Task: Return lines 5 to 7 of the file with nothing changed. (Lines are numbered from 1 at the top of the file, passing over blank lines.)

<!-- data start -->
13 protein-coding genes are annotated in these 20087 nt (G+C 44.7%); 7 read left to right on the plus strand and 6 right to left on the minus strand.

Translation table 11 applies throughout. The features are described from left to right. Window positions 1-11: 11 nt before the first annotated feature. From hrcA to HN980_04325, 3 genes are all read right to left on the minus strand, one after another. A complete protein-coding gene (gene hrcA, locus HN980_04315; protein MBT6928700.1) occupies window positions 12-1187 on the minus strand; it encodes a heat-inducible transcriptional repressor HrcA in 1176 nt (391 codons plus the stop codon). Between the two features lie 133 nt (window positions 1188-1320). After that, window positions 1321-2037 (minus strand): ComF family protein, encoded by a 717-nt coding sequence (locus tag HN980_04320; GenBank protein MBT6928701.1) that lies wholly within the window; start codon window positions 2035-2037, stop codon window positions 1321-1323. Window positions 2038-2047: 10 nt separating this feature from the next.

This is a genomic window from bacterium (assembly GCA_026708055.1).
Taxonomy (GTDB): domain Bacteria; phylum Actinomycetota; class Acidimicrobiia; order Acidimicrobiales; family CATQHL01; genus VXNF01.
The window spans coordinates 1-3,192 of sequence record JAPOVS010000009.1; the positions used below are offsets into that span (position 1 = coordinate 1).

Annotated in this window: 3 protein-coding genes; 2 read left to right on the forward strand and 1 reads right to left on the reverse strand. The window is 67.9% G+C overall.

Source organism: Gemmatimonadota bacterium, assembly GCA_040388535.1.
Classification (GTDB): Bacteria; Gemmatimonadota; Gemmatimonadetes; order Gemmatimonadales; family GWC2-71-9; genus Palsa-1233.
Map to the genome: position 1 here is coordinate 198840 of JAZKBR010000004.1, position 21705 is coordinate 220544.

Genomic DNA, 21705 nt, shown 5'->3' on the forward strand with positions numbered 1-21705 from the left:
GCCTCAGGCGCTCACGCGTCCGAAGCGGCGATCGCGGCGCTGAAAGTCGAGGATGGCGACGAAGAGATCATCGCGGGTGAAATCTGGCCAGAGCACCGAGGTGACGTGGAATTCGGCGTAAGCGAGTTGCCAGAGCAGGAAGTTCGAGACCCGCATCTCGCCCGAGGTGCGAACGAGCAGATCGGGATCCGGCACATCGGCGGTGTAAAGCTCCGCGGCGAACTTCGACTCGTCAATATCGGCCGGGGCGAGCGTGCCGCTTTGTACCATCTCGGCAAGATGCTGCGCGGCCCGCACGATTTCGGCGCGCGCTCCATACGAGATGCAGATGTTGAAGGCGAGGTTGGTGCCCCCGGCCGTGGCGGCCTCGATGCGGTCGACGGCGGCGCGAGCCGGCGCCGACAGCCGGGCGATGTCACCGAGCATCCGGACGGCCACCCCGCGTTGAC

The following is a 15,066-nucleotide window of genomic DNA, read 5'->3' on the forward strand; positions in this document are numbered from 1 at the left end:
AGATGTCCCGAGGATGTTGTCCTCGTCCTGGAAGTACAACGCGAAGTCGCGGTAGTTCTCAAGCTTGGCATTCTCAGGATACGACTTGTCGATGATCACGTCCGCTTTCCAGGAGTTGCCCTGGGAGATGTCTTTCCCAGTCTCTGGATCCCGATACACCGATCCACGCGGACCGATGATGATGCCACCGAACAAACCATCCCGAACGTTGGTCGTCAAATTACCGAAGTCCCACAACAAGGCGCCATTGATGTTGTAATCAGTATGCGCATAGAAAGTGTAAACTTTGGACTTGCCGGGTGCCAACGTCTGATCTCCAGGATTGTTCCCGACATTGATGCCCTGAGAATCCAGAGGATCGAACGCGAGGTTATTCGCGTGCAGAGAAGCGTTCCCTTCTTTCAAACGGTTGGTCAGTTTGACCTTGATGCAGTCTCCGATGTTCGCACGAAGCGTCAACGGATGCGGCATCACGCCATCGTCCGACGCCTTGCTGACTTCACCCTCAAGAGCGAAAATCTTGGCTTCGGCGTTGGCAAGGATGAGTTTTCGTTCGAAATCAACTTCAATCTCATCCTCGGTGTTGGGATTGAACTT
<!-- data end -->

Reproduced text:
The window spans coordinates 1-3,192 of sequence record JAPOVS010000009.1; the positions used below are offsets into that span (position 1 = coordinate 1).

Annotated in this window: 3 protein-coding genes; 2 read left to right on the forward strand and 1 reads right to left on the reverse strand. The window is 67.9% G+C overall.

Source organism: Gemmatimonadota bacterium, assembly GCA_040388535.1.